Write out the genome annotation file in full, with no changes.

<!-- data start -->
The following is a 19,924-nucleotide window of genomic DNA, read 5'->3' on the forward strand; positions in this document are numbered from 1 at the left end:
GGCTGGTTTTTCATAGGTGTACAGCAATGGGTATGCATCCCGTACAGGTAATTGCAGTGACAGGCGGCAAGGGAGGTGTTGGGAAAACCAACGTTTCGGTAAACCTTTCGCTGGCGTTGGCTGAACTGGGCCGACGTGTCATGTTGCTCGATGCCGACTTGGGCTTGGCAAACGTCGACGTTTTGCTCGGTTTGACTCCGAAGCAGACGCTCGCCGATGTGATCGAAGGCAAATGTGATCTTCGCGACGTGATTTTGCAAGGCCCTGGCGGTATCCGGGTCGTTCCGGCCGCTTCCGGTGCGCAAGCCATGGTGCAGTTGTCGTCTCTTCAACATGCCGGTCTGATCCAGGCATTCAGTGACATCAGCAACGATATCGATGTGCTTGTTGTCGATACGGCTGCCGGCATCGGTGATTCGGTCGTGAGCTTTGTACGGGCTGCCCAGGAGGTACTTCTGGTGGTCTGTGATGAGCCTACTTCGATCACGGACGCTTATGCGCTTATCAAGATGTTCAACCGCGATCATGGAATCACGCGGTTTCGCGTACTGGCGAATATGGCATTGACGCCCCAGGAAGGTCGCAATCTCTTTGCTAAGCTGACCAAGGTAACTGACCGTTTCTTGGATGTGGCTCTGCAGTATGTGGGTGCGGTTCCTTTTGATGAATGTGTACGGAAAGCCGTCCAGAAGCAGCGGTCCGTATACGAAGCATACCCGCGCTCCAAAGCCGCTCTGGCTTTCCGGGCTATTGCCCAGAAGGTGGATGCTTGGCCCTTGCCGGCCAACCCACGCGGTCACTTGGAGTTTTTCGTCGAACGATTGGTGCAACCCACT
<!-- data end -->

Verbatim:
The following is a 19,924-nucleotide window of genomic DNA, read 5'->3' on the forward strand; positions in this document are numbered from 1 at the left end:
GGCTGGTTTTTCATAGGTGTACAGCAATGGGTATGCATCCCGTACAGGTAATTGCAGTGACAGGCGGCAAGGGAGGTGTTGGGAAAACCAACGTTTCGGTAAACCTTTCGCTGGCGTTGGCTGAACTGGGCCGACGTGTCATGTTGCTCGATGCCGACTTGGGCTTGGCAAACGTCGACGTTTTGCTCGGTTTGACTCCGAAGCAGACGCTCGCCGATGTGATCGAAGGCAAATGTGATCTTCGCGACGTGATTTTGCAAGGCCCTGGCGGTATCCGGGTCGTTCCGGCCGCTTCCGGTGCGCAAGCCATGGTGCAGTTGTCGTCTCTTCAACATGCCGGTCTGATCCAGGCATTCAGTGACATCAGCAACGATATCGATGTGCTTGTTGTCGATACGGCTGCCGGCATCGGTGATTCGGTCGTGAGCTTTGTACGGGCTGCCCAGGAGGTACTTCTGGTGGTCTGTGATGAGCCTACTTCGATCACGGACGCTTATGCGCTTATCAAGATGTTCAACCGCGATCATGGAATCACGCGGTTTCGCGTACTGGCGAATATGGCATTGACGCCCCAGGAAGGTCGCAATCTCTTTGCTAAGCTGACCAAGGTAACTGACCGTTTCTTGGATGTGGCTCTGCAGTATGTGGGTGCGGTTCCTTTTGATGAATGTGTACGGAAAGCCGTCCAGAAGCAGCGGTCCGTATACGAAGCATACCCGCGCTCCAAAGCCGCTCTGGCTTTCCGGGCTATTGCCCAGAAGGTGGATGCTTGGCCCTTGCCGGCCAACCCACGCGGTCACTTGGAGTTTTTCGTCGAACGATTGGTGCAACCCACT